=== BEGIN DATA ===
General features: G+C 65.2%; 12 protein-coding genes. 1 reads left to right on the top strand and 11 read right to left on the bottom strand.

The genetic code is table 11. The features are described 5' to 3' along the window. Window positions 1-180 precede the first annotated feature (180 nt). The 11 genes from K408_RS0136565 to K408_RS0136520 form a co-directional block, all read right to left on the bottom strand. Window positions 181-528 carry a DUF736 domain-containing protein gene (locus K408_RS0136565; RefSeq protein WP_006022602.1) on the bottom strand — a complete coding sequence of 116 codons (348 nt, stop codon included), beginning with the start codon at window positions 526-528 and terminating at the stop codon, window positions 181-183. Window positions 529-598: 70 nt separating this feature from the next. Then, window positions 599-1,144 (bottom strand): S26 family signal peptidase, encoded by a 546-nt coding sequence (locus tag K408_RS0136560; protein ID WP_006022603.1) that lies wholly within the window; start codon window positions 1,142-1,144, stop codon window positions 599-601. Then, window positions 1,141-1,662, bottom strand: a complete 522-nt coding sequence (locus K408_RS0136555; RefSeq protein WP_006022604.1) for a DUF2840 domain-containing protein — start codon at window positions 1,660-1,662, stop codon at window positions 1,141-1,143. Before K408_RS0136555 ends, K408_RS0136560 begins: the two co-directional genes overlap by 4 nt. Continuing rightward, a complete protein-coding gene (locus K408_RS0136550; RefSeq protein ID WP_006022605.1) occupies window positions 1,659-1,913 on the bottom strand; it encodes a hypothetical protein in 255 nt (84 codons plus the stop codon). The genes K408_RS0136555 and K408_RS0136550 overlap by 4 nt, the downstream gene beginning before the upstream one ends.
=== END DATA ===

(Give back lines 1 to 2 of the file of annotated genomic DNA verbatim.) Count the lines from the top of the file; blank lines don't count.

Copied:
General features: G+C 65.2%; 12 protein-coding genes. 1 reads left to right on the top strand and 11 read right to left on the bottom strand.

The genetic code is table 11. The features are described 5' to 3' along the window. Window positions 1-180 precede the first annotated feature (180 nt). The 11 genes from K408_RS0136565 to K408_RS0136520 form a co-directional block, all read right to left on the bottom strand. Window positions 181-528 carry a DUF736 domain-containing protein gene (locus K408_RS0136565; RefSeq protein WP_006022602.1) on the bottom strand — a complete coding sequence of 116 codons (348 nt, stop codon included), beginning with the start codon at window positions 526-528 and terminating at the stop codon, window positions 181-183. Window positions 529-598: 70 nt separating this feature from the next. Then, window positions 599-1,144 (bottom strand): S26 family signal peptidase, encoded by a 546-nt coding sequence (locus tag K408_RS0136560; protein ID WP_006022603.1) that lies wholly within the window; start codon window positions 1,142-1,144, stop codon window positions 599-601. Then, window positions 1,141-1,662, bottom strand: a complete 522-nt coding sequence (locus K408_RS0136555; RefSeq protein WP_006022604.1) for a DUF2840 domain-containing protein — start codon at window positions 1,660-1,662, stop codon at window positions 1,141-1,143. Before K408_RS0136555 ends, K408_RS0136560 begins: the two co-directional genes overlap by 4 nt. Continuing rightward, a complete protein-coding gene (locus K408_RS0136550; RefSeq protein ID WP_006022605.1) occupies window positions 1,659-1,913 on the bottom strand; it encodes a hypothetical protein in 255 nt (84 codons plus the stop codon). The genes K408_RS0136555 and K408_RS0136550 overlap by 4 nt, the downstream gene beginning before the upstream one ends.